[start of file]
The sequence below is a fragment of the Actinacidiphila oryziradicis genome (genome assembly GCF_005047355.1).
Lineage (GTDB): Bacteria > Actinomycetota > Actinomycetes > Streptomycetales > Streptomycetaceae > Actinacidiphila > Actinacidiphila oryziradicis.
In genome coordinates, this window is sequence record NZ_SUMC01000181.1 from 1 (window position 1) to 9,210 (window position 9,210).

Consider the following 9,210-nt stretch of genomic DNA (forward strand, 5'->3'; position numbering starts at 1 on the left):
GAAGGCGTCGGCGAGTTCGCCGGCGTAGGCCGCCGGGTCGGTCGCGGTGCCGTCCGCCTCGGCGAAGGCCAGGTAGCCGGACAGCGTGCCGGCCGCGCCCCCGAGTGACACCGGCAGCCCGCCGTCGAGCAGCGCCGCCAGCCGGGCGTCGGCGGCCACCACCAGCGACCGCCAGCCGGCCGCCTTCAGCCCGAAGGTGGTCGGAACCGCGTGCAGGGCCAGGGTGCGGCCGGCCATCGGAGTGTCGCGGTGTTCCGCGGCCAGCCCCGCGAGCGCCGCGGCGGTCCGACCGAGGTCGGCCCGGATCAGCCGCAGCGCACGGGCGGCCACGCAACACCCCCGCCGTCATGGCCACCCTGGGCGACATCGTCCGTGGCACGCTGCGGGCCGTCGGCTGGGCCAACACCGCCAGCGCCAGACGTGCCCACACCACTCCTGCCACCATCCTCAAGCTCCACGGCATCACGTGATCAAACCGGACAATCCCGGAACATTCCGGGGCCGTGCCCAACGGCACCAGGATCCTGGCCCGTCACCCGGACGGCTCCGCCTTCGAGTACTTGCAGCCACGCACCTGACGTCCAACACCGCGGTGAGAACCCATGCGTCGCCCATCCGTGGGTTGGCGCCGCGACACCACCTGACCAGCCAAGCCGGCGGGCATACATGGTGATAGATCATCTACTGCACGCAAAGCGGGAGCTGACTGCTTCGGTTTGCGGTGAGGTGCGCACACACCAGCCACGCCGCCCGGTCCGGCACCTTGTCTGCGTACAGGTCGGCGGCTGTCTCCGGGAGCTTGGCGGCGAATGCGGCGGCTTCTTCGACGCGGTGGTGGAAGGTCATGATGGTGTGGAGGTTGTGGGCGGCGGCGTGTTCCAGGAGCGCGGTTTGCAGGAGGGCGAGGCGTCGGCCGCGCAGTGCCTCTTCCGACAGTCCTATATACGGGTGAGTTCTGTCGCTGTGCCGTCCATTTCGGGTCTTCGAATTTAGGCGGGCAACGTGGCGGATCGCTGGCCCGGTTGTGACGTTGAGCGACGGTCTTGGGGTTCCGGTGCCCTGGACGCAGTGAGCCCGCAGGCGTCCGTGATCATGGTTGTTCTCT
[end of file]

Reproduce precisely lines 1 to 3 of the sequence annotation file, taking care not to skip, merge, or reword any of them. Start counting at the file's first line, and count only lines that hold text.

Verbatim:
The sequence below is a fragment of the Actinacidiphila oryziradicis genome (genome assembly GCF_005047355.1).
Lineage (GTDB): Bacteria > Actinomycetota > Actinomycetes > Streptomycetales > Streptomycetaceae > Actinacidiphila > Actinacidiphila oryziradicis.
In genome coordinates, this window is sequence record NZ_SUMC01000181.1 from 1 (window position 1) to 9,210 (window position 9,210).